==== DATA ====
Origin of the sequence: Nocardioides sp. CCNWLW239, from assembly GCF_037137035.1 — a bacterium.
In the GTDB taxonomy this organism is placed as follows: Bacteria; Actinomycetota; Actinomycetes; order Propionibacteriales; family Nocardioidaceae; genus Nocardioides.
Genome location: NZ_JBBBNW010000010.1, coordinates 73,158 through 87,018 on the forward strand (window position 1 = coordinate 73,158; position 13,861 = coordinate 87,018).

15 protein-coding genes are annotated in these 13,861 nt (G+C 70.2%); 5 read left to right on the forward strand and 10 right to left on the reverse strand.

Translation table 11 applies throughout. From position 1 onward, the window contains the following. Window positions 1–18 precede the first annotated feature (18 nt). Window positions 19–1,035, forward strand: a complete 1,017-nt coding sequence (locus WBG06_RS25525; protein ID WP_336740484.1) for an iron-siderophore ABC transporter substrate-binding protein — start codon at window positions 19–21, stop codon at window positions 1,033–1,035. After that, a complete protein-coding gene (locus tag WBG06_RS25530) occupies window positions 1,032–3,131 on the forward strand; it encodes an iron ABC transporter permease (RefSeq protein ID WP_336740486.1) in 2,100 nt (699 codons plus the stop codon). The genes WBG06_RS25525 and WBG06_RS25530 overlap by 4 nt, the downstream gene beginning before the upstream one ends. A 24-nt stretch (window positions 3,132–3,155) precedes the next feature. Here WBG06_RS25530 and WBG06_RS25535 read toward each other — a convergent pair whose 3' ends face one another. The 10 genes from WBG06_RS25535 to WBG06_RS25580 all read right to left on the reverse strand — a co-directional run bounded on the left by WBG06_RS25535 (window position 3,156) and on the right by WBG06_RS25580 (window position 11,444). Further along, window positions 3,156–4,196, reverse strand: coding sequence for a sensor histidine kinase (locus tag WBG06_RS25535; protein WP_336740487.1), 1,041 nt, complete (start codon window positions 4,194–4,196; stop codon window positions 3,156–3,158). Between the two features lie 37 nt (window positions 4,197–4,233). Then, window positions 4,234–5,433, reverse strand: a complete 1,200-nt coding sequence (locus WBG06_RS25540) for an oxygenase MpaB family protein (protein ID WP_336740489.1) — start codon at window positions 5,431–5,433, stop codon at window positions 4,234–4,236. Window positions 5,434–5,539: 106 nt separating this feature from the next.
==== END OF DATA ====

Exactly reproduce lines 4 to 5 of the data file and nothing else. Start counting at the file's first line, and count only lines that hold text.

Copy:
15 protein-coding genes are annotated in these 13,861 nt (G+C 70.2%); 5 read left to right on the forward strand and 10 right to left on the reverse strand.

Translation table 11 applies throughout. From position 1 onward, the window contains the following. Window positions 1–18 precede the first annotated feature (18 nt). Window positions 19–1,035, forward strand: a complete 1,017-nt coding sequence (locus WBG06_RS25525; protein ID WP_336740484.1) for an iron-siderophore ABC transporter substrate-binding protein — start codon at window positions 19–21, stop codon at window positions 1,033–1,035. After that, a complete protein-coding gene (locus tag WBG06_RS25530) occupies window positions 1,032–3,131 on the forward strand; it encodes an iron ABC transporter permease (RefSeq protein ID WP_336740486.1) in 2,100 nt (699 codons plus the stop codon). The genes WBG06_RS25525 and WBG06_RS25530 overlap by 4 nt, the downstream gene beginning before the upstream one ends. A 24-nt stretch (window positions 3,132–3,155) precedes the next feature. Here WBG06_RS25530 and WBG06_RS25535 read toward each other — a convergent pair whose 3' ends face one another. The 10 genes from WBG06_RS25535 to WBG06_RS25580 all read right to left on the reverse strand — a co-directional run bounded on the left by WBG06_RS25535 (window position 3,156) and on the right by WBG06_RS25580 (window position 11,444). Further along, window positions 3,156–4,196, reverse strand: coding sequence for a sensor histidine kinase (locus tag WBG06_RS25535; protein WP_336740487.1), 1,041 nt, complete (start codon window positions 4,194–4,196; stop codon window positions 3,156–3,158). Between the two features lie 37 nt (window positions 4,197–4,233). Then, window positions 4,234–5,433, reverse strand: a complete 1,200-nt coding sequence (locus WBG06_RS25540) for an oxygenase MpaB family protein (protein ID WP_336740489.1) — start codon at window positions 5,431–5,433, stop codon at window positions 4,234–4,236. Window positions 5,434–5,539: 106 nt separating this feature from the next.